Dining Review: Pizza that's good, any way you slice 'em

Storefront beats truck pies

Pizzas sold by the slice at Rock ’n Dough include (from left) the Rajun Cajun, with crawfish, green onion and a creamy Creole sauce; the Margherita, with red sauce, tomato, basil and fresh mozzarella; and the White Sauce, with roasted bell peppers, bacon, chicken and a homemade white sauce made of olive oil, garlic, Parmesan and oregano. Below: The Firestarter sandwich at Rock ’n Dough features chipotle chicken, pepper jack cheese, lettuce, tomato, avocado, red onion, mayo and Sriracha.
Photos by Mike Brown/The Commercial Appeal

Photo by Mike Brown // Buy this photo

Pizzas sold by the slice at Rock ’n Dough include (from left) the Rajun Cajun, with crawfish, green onion and a creamy Creole sauce; the Margherita, with red sauce, tomato, basil and fresh mozzarella; and the White Sauce, with roasted bell peppers, bacon, chicken and a homemade white sauce made of olive oil, garlic, Parmesan and oregano. Below: The Firestarter sandwich at Rock ’n Dough features chipotle chicken, pepper jack cheese, lettuce, tomato, avocado, red onion, mayo and Sriracha. Photos by Mike Brown/The Commercial Appeal

The food truck scene in Memphis continues to grow, and vendors out at lunch or events are usually blessed with customers standing in line for tacos, grilled cheese or, in Jeremy Denno’s case, pizza. His Rock ’n Dough Pizza food truck has been a popular draw at farmers markets and food truck rodeos for the past couple of years.

But the frustrating thing about food trucks is you have to find them. Problem solved, if it’s Denno’s pizza you want. In February, he opened a small shop at Park and Ridgeway in the former YoLo space, and business has been brisk.

April 24, 2013 - . (Mike Brown/The Commercial Appeal)

Photo by Mike Brown

April 24, 2013 - . (Mike Brown/The Commercial Appeal)

Kitchen manager Nate Denno tosses pizza dough the old-fashioned way in the kitchen at Rock ’n Dough Pizza. The crust comes out thin but substantial, with a bit of tug and tooth.

Photo by Mike Brown

Kitchen manager Nate Denno tosses pizza dough the old-fashioned way in the kitchen at Rock ’n Dough Pizza. The crust comes out thin but substantial, with a bit of tug and tooth.

Seating is limited in the Rock ’n Dough Pizza shop in the Park Place Mall at Park and Ridgeway.

Photo by Mike Brown

Seating is limited in the Rock ’n Dough Pizza shop in the Park Place Mall at Park and Ridgeway.

Here’s the great news: The selection far surpasses the offerings on the food truck.

While I’ve got nothing against a plain cheese pizza, it’s unlikely I’m going to order one when there’s pepperoni, the magic disk of flavor, to be had. But wrangling over the red sauce/white sauce decision led us to order the roasted garlic bread pie on a recent visit to Rock ’n Dough.

I love to dip pieces of crusty bread in flavorful olive oil. This pizza captures that simple yet satisfying combination, but kicks it up with plenty of melted cheese and mellow roasted garlic. The crust — and we’ll come back to that — is excellent. The toppings are just white sauce, mozzarella, roasted cloves of garlic and a bit of parsley, which provides more color than flavor. But olive oil glistens on the top, and fat wedges of juicy lemon come on the side.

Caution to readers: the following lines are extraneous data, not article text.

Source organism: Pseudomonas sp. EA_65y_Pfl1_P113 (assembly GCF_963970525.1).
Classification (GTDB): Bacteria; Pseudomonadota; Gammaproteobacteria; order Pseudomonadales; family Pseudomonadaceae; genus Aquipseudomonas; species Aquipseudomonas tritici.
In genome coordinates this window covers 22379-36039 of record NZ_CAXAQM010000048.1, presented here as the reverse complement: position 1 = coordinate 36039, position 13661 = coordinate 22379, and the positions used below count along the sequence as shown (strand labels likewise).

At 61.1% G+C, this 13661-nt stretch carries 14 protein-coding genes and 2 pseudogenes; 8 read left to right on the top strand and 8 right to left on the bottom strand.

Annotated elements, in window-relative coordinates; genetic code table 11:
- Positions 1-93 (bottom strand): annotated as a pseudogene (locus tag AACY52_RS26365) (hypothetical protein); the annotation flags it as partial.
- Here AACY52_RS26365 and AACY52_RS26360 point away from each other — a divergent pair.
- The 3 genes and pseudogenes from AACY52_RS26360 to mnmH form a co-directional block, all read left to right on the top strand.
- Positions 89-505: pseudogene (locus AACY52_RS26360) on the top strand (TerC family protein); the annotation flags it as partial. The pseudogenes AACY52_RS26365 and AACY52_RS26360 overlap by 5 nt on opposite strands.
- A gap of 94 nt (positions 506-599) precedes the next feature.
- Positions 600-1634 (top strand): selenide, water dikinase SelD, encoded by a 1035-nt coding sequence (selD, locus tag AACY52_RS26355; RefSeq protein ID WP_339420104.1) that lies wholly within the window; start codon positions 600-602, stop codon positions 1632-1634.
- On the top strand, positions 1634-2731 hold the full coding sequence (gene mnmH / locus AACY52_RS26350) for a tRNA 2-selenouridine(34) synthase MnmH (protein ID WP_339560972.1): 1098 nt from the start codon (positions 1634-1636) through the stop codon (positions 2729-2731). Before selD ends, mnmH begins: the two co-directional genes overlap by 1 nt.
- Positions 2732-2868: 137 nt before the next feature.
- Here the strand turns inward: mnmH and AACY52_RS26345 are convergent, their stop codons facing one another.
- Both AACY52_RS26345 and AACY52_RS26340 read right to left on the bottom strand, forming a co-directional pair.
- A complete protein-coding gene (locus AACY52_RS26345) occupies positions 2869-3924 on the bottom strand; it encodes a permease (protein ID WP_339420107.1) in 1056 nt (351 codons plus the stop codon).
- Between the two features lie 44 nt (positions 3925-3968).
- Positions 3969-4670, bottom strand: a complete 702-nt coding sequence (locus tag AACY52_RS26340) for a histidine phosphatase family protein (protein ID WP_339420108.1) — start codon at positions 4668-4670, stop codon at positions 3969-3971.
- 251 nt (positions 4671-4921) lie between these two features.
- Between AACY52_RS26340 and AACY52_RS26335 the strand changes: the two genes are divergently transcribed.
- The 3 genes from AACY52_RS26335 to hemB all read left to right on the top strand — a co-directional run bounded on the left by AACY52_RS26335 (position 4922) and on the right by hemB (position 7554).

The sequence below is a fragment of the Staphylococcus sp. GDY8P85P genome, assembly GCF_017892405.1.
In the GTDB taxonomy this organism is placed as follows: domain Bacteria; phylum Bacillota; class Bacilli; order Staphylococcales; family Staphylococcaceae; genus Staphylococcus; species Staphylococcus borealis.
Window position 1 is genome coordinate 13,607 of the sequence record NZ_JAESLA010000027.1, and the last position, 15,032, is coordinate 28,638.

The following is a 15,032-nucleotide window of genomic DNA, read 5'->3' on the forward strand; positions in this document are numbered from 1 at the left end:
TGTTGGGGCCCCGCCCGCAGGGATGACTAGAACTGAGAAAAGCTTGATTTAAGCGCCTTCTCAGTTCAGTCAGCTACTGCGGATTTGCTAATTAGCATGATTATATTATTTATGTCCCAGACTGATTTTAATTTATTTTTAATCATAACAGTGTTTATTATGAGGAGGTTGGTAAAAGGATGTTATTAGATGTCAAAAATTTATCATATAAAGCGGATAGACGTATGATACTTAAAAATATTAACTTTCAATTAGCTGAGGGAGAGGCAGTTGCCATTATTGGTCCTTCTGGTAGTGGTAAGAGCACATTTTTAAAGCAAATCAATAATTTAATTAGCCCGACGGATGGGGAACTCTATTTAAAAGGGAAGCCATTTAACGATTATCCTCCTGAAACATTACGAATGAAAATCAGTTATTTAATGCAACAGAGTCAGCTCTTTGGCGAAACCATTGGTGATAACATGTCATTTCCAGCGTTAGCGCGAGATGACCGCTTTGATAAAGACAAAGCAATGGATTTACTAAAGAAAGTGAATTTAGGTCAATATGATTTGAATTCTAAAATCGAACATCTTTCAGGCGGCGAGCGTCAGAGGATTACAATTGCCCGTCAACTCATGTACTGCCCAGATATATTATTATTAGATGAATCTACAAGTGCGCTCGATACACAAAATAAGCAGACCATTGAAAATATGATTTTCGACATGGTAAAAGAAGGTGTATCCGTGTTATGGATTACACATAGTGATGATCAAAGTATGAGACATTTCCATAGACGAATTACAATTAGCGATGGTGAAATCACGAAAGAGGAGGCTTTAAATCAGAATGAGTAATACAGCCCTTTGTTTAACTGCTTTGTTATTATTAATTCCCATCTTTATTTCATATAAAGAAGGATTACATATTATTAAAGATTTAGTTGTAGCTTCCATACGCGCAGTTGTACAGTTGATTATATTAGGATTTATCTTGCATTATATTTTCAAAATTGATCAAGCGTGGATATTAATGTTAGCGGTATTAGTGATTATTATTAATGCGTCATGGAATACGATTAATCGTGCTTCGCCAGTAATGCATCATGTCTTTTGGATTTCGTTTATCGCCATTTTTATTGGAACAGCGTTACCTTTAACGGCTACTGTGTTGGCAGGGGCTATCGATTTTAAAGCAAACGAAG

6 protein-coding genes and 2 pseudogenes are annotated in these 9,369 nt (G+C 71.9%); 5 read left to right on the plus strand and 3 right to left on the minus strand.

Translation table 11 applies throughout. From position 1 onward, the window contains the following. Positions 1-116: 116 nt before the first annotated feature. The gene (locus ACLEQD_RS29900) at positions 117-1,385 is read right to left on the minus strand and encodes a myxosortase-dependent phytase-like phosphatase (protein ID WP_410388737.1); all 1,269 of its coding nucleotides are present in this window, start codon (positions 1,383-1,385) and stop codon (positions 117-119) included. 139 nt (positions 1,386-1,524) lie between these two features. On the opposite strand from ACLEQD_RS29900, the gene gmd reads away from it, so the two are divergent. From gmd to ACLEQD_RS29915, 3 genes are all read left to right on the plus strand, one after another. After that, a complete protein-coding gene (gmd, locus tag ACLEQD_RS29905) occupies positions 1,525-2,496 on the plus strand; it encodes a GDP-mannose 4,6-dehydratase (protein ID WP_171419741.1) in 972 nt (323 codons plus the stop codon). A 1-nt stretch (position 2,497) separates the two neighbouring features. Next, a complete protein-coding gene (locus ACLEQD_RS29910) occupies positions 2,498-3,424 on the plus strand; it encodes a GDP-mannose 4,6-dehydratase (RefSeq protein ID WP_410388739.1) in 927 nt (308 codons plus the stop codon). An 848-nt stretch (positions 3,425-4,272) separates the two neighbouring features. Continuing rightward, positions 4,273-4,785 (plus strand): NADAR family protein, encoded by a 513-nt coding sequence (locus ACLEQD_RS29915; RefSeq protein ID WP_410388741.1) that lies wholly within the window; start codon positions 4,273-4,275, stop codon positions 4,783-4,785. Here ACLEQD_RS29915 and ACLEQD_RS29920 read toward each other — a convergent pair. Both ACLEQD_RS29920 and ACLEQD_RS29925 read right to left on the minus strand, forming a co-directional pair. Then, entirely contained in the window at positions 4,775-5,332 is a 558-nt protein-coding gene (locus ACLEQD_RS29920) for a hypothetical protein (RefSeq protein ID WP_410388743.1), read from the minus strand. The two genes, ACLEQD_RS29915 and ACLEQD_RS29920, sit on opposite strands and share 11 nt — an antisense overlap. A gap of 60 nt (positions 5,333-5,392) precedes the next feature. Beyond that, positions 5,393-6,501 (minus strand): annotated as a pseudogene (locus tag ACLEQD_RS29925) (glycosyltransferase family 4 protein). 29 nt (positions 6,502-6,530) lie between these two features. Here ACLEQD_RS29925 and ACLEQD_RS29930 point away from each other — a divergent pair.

Lemon on a pizza? You betcha. We were split, at my table, over whether the pizza was better with or without the lemon juice, and I fall squarely in the former camp. I like the pizza without it, but with a sprightliness that only a squeeze of fresh citrus can give, it’s much better.

There are 13 specialty pizzas, and you can build your own from a wide selection of toppings. Pizza is available by the slice at lunch, and slices are enormous — larger than many “personal” pizzas you might find elsewhere.

When did Memphis become such a pizza town that we earned the No. 17 spot on Travel + Leisure’s list of America’s Best Cities for Pizza? Aside from a handful of local places such as Coletta’s, Pete and Sam’s, Broadway Pizza and Best Pizza in Town (all still in operation), we were a town full of chains such Pizza Hut, Pizza Inn and Domino’s.

Now, with Boscos, Memphis Pizza Café, Hog & Hominy, Aldo’s and numerous other locally owned pizzerias, we can talk crust knowledgeably.

Rock ’n Dough is near the top of the list. The crust is thin, but substantial, with a bit of tug and tooth. The edges puff up to airy pillows with a lacy web of dough inside — a treat on its own. Why anyone wants to stuff a crust with anything is beyond me.

As long as you’re making crust, you might as well make bread. Rock ‘n Dough offers five sandwiches on excellent homemade bread. Call them subs, hoagies or, as Denno does, grinders. These are generous all around, from the size of the bread to the amount of filling. The Firestarter, with chipotle chicken, avocado, pepper jack cheese and sriracha, is excellent. Add extra Sriracha at the table if you want; the sandwich is flavorful but mild enough for just about anyone.

Rock ’n Dough is a bit small. There are just six tables and a few stools, so understand there might be a wait if you visit during peak hours. To-go orders are encouraged, and delivery is available in a limited area (roughly three miles in each direction). But the folks are friendly, and the food is great.

Rock ’n Dough Pizza

Food:

Service:

Atmosphere:

Address: 1243 Ridgeway.

Telephone: 901-435-6238

Hours: 11 a.m.-9 p.m. Monday-Saturday, 4-9 p.m. Sunday.

Reviewer’s choice: All pizzas we tried are very good, so order according to your personal tastes. The roasted garlic bread pie (price varies from $16 for a small to $22.75 for an extra-large) and the market pie ($19-$27.50) were favorites. The Firestarter sandwich ($8.50 with pickles and a side of chips) was another favorite.

Alcohol: Beer.

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